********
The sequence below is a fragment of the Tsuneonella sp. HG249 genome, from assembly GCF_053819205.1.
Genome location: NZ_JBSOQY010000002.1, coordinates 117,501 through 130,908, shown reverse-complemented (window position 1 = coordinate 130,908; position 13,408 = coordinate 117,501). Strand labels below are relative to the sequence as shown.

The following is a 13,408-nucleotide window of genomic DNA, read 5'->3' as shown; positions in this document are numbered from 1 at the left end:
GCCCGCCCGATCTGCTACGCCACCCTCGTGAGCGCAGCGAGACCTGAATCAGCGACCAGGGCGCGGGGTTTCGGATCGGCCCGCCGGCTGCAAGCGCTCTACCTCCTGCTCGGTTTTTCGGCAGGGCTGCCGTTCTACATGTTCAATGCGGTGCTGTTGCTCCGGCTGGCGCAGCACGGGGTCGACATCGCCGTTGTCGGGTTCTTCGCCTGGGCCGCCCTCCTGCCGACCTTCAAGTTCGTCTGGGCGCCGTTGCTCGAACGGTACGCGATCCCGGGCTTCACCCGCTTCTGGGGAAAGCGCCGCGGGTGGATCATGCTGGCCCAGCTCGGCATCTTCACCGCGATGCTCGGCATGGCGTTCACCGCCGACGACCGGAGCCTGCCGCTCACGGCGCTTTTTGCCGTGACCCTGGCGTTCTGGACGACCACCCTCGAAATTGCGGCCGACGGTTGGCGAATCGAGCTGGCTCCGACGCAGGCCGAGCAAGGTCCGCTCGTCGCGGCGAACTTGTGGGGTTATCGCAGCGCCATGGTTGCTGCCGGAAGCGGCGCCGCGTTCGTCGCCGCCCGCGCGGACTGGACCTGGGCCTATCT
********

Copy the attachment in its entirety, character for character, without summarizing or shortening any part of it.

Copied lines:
The sequence below is a fragment of the Tsuneonella sp. HG249 genome, from assembly GCF_053819205.1.
Genome location: NZ_JBSOQY010000002.1, coordinates 117,501 through 130,908, shown reverse-complemented (window position 1 = coordinate 130,908; position 13,408 = coordinate 117,501). Strand labels below are relative to the sequence as shown.

The following is a 13,408-nucleotide window of genomic DNA, read 5'->3' as shown; positions in this document are numbered from 1 at the left end:
GCCCGCCCGATCTGCTACGCCACCCTCGTGAGCGCAGCGAGACCTGAATCAGCGACCAGGGCGCGGGGTTTCGGATCGGCCCGCCGGCTGCAAGCGCTCTACCTCCTGCTCGGTTTTTCGGCAGGGCTGCCGTTCTACATGTTCAATGCGGTGCTGTTGCTCCGGCTGGCGCAGCACGGGGTCGACATCGCCGTTGTCGGGTTCTTCGCCTGGGCCGCCCTCCTGCCGACCTTCAAGTTCGTCTGGGCGCCGTTGCTCGAACGGTACGCGATCCCGGGCTTCACCCGCTTCTGGGGAAAGCGCCGCGGGTGGATCATGCTGGCCCAGCTCGGCATCTTCACCGCGATGCTCGGCATGGCGTTCACCGCCGACGACCGGAGCCTGCCGCTCACGGCGCTTTTTGCCGTGACCCTGGCGTTCTGGACGACCACCCTCGAAATTGCGGCCGACGGTTGGCGAATCGAGCTGGCTCCGACGCAGGCCGAGCAAGGTCCGCTCGTCGCGGCGAACTTGTGGGGTTATCGCAGCGCCATGGTTGCTGCCGGAAGCGGCGCCGCGTTCGTCGCCGCCCGCGCGGACTGGACCTGGGCCTATCT